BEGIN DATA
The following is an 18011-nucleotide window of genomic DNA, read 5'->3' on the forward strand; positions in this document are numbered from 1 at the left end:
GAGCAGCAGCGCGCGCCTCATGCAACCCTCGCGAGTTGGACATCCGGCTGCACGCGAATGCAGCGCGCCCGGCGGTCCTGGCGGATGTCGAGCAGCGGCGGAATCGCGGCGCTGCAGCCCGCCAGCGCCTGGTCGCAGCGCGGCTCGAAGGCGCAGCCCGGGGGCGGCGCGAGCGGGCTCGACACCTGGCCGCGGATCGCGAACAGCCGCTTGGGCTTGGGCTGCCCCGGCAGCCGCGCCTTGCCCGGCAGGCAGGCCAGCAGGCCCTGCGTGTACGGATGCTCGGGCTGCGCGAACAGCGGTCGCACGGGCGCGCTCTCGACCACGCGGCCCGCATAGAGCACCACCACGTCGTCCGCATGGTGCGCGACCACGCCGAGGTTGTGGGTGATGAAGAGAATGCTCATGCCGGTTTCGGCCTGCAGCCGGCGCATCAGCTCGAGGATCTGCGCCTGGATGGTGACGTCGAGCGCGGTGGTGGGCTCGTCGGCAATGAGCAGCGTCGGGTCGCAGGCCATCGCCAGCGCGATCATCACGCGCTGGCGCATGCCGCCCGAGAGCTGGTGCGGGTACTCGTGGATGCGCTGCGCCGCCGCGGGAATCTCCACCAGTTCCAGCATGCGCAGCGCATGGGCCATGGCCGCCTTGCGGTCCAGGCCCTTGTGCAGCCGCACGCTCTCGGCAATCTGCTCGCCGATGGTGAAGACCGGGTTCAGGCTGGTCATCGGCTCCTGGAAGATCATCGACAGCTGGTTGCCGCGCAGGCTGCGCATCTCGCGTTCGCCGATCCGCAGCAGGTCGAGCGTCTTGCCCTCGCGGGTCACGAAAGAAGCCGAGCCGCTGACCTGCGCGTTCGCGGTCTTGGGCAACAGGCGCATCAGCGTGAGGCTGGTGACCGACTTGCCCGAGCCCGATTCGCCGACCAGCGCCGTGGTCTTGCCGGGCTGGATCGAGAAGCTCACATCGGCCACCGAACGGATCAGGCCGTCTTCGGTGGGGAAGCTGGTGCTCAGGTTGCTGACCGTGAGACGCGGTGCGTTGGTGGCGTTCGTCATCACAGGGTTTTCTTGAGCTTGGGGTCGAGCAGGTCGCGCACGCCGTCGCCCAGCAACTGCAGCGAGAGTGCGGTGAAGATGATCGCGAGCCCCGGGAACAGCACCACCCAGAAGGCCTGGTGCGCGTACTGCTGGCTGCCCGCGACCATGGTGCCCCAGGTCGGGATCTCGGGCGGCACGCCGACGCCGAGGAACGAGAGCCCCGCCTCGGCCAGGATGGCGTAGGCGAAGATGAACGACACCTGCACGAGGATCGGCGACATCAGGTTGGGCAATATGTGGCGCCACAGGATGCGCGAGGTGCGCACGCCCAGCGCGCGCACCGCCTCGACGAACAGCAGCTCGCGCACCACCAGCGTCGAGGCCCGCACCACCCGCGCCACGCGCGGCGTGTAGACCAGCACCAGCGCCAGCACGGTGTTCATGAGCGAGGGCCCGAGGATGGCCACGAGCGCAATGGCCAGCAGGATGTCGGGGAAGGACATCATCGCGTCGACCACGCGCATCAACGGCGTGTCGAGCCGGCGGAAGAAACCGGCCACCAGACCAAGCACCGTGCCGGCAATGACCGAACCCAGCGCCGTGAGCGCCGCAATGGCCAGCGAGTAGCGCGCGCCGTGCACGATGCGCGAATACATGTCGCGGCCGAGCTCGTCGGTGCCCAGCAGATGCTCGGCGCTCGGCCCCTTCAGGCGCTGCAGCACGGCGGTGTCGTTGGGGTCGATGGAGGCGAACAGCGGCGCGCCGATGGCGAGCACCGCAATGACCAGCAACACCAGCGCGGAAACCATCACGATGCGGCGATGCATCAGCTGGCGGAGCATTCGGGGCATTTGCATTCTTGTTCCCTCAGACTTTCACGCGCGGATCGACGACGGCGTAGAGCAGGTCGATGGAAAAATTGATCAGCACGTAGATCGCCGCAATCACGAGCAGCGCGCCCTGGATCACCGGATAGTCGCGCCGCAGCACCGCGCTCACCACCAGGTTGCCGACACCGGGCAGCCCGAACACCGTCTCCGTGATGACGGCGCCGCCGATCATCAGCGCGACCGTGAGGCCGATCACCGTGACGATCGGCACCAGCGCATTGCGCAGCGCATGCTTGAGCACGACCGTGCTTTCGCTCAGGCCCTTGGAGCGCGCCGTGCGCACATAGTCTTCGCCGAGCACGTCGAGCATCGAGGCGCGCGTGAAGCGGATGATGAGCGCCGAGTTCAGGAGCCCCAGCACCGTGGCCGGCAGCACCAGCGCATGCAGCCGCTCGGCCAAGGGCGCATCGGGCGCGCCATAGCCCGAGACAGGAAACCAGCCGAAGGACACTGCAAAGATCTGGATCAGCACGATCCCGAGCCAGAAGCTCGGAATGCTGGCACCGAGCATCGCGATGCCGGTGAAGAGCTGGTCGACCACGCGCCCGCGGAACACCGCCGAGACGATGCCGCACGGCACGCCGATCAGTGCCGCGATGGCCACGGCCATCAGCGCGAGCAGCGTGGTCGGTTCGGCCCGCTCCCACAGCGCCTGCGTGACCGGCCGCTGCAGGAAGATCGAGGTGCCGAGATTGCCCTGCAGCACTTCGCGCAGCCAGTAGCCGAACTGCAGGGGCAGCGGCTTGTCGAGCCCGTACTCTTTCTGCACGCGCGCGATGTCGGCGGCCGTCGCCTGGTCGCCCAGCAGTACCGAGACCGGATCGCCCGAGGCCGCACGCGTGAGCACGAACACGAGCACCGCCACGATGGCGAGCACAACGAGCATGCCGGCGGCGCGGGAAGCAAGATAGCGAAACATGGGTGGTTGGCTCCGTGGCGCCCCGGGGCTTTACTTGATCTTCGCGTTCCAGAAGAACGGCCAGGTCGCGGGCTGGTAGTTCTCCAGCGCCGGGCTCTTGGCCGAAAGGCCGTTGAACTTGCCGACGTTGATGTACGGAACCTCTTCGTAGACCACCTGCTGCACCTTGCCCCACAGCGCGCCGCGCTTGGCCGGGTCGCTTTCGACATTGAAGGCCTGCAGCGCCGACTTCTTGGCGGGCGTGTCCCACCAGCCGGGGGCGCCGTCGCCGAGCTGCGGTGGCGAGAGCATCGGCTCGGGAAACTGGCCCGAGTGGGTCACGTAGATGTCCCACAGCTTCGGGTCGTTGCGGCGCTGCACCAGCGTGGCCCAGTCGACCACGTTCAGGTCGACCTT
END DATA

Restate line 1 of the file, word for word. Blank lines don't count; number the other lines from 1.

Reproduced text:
The following is an 18011-nucleotide window of genomic DNA, read 5'->3' on the forward strand; positions in this document are numbered from 1 at the left end: